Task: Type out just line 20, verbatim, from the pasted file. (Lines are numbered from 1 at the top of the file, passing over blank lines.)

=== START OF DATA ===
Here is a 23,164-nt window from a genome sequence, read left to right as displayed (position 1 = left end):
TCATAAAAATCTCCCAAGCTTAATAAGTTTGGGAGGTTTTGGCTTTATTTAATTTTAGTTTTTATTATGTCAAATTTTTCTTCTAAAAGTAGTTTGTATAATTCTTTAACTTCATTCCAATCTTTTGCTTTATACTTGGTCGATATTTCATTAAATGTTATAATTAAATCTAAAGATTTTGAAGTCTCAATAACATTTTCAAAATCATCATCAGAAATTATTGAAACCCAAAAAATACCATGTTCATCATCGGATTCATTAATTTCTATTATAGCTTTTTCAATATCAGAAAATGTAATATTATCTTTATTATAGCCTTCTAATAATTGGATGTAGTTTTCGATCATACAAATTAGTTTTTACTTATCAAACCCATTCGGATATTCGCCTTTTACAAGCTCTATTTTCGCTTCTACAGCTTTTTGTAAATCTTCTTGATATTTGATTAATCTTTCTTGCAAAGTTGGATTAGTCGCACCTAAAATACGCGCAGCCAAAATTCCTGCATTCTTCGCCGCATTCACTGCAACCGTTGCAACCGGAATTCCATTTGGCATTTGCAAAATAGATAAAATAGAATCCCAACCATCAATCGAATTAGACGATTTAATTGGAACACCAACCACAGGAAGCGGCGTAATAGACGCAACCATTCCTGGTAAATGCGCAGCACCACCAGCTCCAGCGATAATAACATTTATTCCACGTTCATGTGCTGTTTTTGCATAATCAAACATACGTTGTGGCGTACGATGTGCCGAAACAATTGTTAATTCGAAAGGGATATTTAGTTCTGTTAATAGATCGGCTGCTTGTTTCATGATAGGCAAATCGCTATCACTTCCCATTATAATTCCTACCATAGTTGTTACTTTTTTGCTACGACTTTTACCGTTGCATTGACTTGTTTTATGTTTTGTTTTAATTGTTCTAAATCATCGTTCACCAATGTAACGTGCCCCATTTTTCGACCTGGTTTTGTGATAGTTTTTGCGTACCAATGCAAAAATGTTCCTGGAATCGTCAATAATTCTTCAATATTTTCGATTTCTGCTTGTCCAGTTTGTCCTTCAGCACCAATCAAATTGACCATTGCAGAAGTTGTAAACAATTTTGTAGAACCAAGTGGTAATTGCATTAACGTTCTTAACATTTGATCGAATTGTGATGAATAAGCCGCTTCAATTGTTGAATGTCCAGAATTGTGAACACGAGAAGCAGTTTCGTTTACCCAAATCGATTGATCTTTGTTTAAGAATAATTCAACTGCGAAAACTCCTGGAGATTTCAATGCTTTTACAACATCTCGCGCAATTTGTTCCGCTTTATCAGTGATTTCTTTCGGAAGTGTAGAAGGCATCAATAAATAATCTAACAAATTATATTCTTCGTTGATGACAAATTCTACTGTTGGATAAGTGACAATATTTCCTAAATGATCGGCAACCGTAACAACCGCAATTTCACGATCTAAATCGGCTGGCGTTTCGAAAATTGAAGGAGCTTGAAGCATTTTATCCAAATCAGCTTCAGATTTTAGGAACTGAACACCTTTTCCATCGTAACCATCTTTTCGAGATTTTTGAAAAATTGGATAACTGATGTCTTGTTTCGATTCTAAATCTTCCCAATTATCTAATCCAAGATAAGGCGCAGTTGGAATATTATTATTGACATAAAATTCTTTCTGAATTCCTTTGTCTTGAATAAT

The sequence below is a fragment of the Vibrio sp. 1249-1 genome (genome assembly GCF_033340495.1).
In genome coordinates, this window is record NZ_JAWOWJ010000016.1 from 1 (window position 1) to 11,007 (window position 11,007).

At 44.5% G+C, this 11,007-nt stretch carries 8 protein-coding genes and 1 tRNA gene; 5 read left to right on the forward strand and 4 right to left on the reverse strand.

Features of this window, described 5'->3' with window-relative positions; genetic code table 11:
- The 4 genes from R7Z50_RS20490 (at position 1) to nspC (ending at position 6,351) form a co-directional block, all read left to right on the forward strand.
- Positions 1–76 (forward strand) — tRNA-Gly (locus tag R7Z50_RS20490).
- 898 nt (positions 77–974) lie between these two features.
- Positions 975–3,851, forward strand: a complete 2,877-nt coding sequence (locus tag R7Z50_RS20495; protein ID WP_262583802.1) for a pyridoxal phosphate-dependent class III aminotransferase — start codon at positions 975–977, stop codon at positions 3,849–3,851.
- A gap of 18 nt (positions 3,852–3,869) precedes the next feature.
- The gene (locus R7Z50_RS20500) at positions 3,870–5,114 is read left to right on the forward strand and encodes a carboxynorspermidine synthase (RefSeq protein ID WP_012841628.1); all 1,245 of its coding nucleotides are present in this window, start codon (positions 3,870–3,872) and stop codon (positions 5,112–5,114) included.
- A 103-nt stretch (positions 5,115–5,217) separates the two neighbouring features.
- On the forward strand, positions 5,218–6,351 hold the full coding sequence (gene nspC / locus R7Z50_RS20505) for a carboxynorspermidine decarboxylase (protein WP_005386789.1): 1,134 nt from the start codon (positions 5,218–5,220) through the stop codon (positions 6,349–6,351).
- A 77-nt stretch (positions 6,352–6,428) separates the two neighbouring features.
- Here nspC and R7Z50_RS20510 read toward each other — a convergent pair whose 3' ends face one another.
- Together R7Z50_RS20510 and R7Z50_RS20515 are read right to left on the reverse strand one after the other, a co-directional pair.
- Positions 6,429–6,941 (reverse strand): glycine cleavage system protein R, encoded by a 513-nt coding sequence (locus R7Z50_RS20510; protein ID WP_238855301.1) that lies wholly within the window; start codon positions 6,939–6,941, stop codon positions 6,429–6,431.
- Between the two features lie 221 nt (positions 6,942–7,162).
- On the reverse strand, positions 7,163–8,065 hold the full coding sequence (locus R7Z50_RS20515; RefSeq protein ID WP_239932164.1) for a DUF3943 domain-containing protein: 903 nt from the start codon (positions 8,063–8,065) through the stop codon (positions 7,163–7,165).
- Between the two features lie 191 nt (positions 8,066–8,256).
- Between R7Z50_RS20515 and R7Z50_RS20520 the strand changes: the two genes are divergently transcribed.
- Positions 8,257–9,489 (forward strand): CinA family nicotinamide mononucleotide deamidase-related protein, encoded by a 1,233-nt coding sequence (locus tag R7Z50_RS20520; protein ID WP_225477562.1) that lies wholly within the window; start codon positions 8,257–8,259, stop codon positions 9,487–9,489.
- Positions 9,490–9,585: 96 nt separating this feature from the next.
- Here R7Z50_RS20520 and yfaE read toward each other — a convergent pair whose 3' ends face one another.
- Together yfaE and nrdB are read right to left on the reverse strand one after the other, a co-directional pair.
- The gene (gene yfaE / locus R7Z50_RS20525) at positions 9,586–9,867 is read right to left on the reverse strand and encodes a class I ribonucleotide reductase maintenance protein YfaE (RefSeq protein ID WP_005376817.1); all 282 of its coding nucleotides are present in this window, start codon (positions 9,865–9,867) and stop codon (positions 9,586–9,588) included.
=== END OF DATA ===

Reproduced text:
- On the reverse strand, positions 7,163–8,065 hold the full coding sequence (locus R7Z50_RS20515; RefSeq protein ID WP_239932164.1) for a DUF3943 domain-containing protein: 903 nt from the start codon (positions 8,063–8,065) through the stop codon (positions 7,163–7,165).